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Sony asks customers what they don't like about PS VR

Sony has issued a revealing survey to users of its PS VR headset. (Source: Sony)
Sony has issued a revealing survey to users of its PS VR headset. (Source: Sony)
Sony has hired a research company to investigate the PS VR users about their user experience. The questions in the survey are quite revealing in terms of the concerns that customers may have expressed about the PS VR user experience. It also gives a few clues as to what features and enhancements Sony may be planning on making for any potential PS VR 2.0.

A section in a new Sony survey of PS VR users asks participants about what they “dislike most about the PS VR.” It then goes on to list a range of potential grievances including poor resolution; can make you feel sick/nauseous; difficult to set up; the amount of leads/wires; takes up too much space; poor immersive experience, and the quality and depth of the content. It amounts to a laundry list of the complaints that we’ve heard from various sources about the shortcomings of the PS VR solution, and highlights areas of concern for the company for what is a marquee product.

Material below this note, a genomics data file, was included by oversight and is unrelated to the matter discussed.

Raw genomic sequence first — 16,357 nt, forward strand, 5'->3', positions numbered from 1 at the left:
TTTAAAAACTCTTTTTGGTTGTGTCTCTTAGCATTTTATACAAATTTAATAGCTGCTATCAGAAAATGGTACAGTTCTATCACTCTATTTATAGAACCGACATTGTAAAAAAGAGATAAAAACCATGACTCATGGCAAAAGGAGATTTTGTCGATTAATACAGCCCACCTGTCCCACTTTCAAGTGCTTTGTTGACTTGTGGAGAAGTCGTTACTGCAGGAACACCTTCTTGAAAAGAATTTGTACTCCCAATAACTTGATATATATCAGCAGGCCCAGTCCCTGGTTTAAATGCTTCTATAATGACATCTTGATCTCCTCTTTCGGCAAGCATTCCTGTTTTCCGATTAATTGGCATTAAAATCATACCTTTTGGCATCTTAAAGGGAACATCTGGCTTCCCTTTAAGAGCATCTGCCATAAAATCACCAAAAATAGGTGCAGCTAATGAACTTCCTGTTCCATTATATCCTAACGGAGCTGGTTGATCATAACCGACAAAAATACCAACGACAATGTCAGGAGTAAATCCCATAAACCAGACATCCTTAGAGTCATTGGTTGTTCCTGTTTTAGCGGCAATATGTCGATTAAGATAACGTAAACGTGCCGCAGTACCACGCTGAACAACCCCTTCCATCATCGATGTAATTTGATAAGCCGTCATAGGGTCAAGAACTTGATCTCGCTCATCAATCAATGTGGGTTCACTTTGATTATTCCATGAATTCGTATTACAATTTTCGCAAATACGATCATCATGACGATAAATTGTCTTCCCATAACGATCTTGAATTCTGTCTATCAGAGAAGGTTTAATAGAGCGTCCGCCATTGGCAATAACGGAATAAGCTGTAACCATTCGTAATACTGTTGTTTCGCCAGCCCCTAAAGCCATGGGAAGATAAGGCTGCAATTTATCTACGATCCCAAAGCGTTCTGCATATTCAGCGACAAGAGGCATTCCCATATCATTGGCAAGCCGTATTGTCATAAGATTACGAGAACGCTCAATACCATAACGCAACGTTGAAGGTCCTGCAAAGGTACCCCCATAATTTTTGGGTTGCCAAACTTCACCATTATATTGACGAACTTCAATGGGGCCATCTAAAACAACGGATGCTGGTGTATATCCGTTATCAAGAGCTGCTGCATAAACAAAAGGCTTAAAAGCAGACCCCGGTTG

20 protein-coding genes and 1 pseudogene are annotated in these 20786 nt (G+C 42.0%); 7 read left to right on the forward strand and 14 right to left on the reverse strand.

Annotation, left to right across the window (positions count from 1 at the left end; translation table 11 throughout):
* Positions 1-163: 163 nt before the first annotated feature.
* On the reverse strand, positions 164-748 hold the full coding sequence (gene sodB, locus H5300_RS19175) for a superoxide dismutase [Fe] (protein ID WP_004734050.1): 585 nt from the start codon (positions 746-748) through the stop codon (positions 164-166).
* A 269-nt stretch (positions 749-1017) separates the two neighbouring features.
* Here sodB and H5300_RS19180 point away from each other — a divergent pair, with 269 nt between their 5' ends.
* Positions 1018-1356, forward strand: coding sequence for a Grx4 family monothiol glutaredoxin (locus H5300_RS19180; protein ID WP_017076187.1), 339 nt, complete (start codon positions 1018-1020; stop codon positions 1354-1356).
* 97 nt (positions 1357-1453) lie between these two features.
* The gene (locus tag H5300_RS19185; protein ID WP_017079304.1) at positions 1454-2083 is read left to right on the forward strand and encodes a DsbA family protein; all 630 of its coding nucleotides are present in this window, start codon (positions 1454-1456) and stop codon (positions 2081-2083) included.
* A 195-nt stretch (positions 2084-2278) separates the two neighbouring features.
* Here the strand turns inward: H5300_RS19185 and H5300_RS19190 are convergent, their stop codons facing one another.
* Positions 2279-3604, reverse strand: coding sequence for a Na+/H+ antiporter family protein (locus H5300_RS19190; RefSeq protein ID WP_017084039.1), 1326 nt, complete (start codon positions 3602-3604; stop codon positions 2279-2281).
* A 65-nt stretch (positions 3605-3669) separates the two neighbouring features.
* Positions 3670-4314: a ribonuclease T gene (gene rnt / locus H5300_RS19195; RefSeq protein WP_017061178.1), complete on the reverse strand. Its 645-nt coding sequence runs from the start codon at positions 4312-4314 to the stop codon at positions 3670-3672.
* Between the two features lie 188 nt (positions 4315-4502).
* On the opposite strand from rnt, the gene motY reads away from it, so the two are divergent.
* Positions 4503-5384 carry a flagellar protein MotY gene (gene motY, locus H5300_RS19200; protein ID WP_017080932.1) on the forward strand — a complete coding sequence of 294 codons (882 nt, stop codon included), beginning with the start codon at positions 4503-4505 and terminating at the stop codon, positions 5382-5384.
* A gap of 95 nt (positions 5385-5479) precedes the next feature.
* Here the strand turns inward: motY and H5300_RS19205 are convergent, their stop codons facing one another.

Although a generally more affordable way of entering into the world of virtual reality than either the Oculus Rift or the HTC Vive, complaints such as poor image quality and the potential to experience nausea are areas where the Rift and Vive outperform the PS VR. This is in large part due to their more advanced specifications and computational requirements. Other areas that the PS VR survey covers includes asking participants about how much they use the PS VR, and whether this was more or less than expected. The survey also digs very much into each respondent’s personal feelings towards the device and whether it has enhanced the Sony PlayStation brand and experience, or detracted from it. 

It isn’t too difficult to envision a PS VR 2.0 that addresses at least some of these concerns, if not a PS VR 1.5 that is simply more compact, lighter and easier to use and set up. However, any potential PS VR 2.0 variant would likely require substantially more processing power to eliminate feelings of nausea through higher frame rates and display refresh rates. This would naturally entail any such PS VR being hooked up to a much more powerful console that even the PS4 Pro. The timing of the survey suggests that Sony may already be gearing up for a next-generation PS VR experience, but wants to know where best to target its research and development efforts.



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Sanjiv Sathiah, 2017-08-15 (Update: 2017-08-15)